"There's no question in my mind that Jeb is the best-qualified person to run for president, but I hope he won't ... There are other families. I refuse to accept that this great country isn't raising other wonderful people," she told C-SPAN. No more Kennedys, Clintons, or Bushes, she suggested.

Do Republicans want another Bush? 

Let's assume Bush ignores his mother's wishes, the rest of his family is on board and he's ready to take the plunge. The next logical question might be: are Americans ready for him? Do they want another Bush in the Oval Office?

George W. Bush left Washington after eight years as one of the most unpopular presidents in American history, according to approval rating polls.

Brown, the GWU professor and author of Jockeying for the American Presidency, said there's another question that must be asked first and that's whether Republicans themselves are willing to accept another Bush.

"I think the answer to that is quite frankly, no," she said, adding that the GOP may want an outsider and while Bush hasn't worked in Washington, it will be difficult to disassociate from his brother and father who have.

Bush would undoubtedly have to answer for their legacies during a campaign, while simultaneously establishing his own reputation. He's known in Florida and his native Texas, but would have to win over Republicans in primary races in key states such as Iowa.

"It's sort of futile to think about the eventual [presidential] race because the real question is would he make it through the nomination and I think that's highly unlikely," said Brown.

Clinton vs. Bush in 2016?

Tea Party and libertarian Republicans, whose momentum gained strength partly in reaction to Bush 43's big-spending policies, according to Brown, will not line up behind this Bush. They are critical of his more moderate education and immigration positions and they want the likes of Ted Cruz or Rand Paul to run instead.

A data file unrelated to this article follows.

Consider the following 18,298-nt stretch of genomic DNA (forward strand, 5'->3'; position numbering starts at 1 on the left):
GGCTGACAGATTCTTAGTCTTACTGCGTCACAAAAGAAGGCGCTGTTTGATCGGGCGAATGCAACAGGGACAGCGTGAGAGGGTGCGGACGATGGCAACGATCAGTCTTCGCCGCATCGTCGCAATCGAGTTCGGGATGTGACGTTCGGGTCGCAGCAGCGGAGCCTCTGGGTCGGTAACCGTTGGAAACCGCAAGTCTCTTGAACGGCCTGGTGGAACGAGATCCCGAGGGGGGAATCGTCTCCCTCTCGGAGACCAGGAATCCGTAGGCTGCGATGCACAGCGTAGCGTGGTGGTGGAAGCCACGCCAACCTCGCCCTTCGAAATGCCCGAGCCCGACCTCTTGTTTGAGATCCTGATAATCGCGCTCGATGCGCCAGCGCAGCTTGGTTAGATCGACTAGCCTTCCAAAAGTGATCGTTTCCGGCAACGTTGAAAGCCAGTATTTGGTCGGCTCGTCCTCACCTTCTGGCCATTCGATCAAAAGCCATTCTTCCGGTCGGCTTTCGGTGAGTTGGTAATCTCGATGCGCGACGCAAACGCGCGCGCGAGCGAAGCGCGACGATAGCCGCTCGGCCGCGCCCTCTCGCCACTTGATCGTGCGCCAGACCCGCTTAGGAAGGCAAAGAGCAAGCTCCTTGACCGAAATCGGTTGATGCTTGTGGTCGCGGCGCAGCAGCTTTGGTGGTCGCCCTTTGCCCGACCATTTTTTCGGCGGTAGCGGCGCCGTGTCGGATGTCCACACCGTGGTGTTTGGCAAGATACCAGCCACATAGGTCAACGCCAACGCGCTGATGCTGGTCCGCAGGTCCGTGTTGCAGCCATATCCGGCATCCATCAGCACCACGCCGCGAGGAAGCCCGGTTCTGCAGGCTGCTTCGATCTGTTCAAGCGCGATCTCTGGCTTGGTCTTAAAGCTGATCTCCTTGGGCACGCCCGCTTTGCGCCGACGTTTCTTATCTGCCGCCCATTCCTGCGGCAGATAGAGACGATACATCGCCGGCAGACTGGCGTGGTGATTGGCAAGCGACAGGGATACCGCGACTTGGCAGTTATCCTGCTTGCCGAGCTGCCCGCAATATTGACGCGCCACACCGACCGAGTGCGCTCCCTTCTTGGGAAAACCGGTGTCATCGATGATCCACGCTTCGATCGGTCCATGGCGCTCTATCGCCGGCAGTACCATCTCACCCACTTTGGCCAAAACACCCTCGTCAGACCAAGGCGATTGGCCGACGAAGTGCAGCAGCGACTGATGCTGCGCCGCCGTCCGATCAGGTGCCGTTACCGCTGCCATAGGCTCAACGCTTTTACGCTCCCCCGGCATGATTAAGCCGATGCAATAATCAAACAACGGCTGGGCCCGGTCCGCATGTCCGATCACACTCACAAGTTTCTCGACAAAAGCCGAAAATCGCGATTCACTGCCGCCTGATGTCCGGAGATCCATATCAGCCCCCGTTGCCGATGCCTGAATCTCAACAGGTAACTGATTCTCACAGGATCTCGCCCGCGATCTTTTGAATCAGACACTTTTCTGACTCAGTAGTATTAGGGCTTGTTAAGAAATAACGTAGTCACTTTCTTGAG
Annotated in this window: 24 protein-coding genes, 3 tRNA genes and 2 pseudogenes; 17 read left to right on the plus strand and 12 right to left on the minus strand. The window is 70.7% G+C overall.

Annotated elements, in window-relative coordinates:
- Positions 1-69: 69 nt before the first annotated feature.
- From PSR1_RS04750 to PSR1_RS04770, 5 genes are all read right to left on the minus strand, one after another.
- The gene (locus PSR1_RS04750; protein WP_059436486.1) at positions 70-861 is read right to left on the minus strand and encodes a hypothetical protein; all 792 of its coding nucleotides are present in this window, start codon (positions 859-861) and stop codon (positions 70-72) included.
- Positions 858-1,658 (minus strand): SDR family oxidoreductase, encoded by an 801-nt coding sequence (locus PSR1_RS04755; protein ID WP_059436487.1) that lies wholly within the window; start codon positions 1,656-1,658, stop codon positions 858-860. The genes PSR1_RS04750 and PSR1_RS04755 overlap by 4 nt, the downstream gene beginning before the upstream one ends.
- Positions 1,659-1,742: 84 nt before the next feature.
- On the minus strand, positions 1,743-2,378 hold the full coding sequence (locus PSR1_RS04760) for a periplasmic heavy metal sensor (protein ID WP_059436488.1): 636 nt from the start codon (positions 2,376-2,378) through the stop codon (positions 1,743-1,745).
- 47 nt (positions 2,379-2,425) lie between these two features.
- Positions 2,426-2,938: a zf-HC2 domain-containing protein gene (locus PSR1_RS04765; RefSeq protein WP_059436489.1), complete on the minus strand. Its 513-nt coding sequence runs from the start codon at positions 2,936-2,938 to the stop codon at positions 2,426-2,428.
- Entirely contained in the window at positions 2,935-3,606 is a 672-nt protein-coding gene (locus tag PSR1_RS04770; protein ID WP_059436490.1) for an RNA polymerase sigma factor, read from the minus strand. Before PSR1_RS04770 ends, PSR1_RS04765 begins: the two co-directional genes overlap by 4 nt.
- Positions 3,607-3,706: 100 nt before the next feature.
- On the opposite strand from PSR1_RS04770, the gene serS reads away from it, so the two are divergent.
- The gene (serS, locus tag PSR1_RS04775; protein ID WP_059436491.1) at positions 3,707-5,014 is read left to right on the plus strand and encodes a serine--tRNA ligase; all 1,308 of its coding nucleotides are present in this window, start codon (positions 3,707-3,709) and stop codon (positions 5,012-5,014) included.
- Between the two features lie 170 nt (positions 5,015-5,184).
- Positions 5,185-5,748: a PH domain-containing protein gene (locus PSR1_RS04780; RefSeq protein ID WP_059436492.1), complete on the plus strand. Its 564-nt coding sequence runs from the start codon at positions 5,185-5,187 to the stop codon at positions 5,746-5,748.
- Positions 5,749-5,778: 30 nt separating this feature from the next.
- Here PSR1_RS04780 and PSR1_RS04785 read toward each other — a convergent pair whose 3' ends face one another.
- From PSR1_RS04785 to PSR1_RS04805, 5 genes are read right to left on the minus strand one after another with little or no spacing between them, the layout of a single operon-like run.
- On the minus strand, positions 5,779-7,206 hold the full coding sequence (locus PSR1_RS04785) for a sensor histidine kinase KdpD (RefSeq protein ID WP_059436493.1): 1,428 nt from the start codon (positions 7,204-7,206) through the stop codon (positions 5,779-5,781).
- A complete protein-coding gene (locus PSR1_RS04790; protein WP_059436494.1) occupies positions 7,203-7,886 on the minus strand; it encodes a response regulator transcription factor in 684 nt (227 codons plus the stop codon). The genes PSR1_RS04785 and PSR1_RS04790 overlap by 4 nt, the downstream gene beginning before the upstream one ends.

Bush does, however, have supporters in the GOP establishment who are urging him to run and are laying the groundwork. He's the kind of candidate the party needs, some argue. He's known as a policy wonk and has the intellect that some believe his brother lacked. He's fluent in Spanish and his Mexican-American family could appeal to Hispanic voters, a demographic the Republicans need to get onside. He would have instant access to a broad network of financial backers through his family and his own connections.

Bush has a choice to make. Does he continue working in the private sector, earning millions, and shielding his family from the attention that comes with public service? Or, does he go after a job that some think should have been his in the first place, not his brother's?

The Bush name could both help and hurt him if he decides to put his hat in the ring. If he does, and he wins the nomination, he could be up against someone who knows the benefits and burdens of a famous name all too well – Hillary Clinton. Depending on how events unfold, the 2016 election could end up being a family feud over the White House, pitting one dynasty against another.